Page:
The other characters are also incredibly well done as well. Spacey is always reliably entertaining. He’s legitimately funny, but also poignant. There’s such passion in his voice, such gravitas that listening to him alone becomes an obsession. If there’s anyone who can get students to be interested in school and pay attention in class, it’d be this man. And what a refreshing role to see him in too! Usually, I associate Spacey with roles that make him out to be an asshole, or weird, powerful, or manipulative. When was the last time he took a role that was just a guy. Just a regular guy doing regular guy things? I weirdly love his performance in this. The other major players are oddly engaging as well. Garber as Salinger’s father is great and Paulson as his agent is really fun as well.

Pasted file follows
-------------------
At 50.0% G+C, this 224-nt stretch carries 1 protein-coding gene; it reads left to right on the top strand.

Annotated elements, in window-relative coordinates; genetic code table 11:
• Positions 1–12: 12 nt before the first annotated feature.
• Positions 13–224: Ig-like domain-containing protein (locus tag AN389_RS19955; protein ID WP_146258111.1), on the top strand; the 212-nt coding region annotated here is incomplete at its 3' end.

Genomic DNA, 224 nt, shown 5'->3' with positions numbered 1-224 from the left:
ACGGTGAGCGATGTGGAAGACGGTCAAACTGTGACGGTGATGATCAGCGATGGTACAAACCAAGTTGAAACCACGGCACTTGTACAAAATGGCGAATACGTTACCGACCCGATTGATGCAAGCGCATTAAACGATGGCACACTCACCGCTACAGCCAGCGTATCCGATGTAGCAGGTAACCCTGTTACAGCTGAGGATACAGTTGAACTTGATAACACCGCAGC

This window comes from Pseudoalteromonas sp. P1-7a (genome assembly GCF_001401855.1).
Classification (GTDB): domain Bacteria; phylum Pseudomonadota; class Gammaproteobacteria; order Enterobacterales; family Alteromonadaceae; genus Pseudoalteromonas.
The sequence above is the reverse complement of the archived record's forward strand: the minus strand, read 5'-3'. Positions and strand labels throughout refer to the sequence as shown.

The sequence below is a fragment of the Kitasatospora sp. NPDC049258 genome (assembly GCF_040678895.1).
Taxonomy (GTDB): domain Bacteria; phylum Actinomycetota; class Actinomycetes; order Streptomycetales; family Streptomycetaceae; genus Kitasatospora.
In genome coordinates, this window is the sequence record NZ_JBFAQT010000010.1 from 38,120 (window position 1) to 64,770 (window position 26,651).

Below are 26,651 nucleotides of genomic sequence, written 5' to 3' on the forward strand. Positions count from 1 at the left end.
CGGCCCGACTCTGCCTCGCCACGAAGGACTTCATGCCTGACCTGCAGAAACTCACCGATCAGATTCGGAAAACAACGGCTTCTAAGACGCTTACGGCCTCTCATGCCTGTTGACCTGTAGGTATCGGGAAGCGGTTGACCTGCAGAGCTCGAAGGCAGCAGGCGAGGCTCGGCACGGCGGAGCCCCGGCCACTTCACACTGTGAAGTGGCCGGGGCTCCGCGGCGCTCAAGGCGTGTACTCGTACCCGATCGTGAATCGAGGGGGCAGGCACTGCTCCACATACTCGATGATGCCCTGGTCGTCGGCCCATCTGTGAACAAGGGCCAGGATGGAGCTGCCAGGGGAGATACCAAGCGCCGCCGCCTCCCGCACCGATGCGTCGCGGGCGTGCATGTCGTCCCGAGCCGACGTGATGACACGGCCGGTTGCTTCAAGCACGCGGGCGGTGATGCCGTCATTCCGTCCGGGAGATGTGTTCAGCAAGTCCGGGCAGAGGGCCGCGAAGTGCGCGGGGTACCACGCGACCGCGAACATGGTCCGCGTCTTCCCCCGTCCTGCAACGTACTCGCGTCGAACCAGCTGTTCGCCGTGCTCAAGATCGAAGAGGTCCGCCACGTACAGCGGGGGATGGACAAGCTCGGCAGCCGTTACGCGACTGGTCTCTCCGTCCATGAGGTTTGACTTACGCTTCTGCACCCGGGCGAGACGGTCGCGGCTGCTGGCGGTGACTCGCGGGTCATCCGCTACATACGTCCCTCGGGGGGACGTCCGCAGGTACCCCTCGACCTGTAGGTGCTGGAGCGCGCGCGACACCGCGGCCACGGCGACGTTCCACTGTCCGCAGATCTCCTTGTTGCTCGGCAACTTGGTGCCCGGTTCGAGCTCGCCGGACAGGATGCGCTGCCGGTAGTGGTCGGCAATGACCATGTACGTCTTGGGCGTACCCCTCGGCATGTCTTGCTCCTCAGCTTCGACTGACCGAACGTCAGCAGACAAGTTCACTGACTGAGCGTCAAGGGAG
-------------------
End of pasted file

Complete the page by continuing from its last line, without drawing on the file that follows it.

Look, it’s no masterpiece, I can admit that. But I can’t fathom the cynical mindsets that make this movie out to be anything less than average. Sure, if the distracting clichés are too much for you to ignore, I can see that hurting the film for you and it really does hurt the movie. But the performances are outstanding. The drama is heartfelt. There’s too much that this did right for me to completely write it off. Maybe it’s just the writer in me, but I like this movie and I recommend it. I think it’s got a pretty limited release, so it’s likely you might have to go out of your way to find it. But if you’ve got the time, check it out and see for yourself.

My honest rating for REBEL IN THE RYE: 4/5

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9 Replies to “REBEL IN THE RYE (quick) review”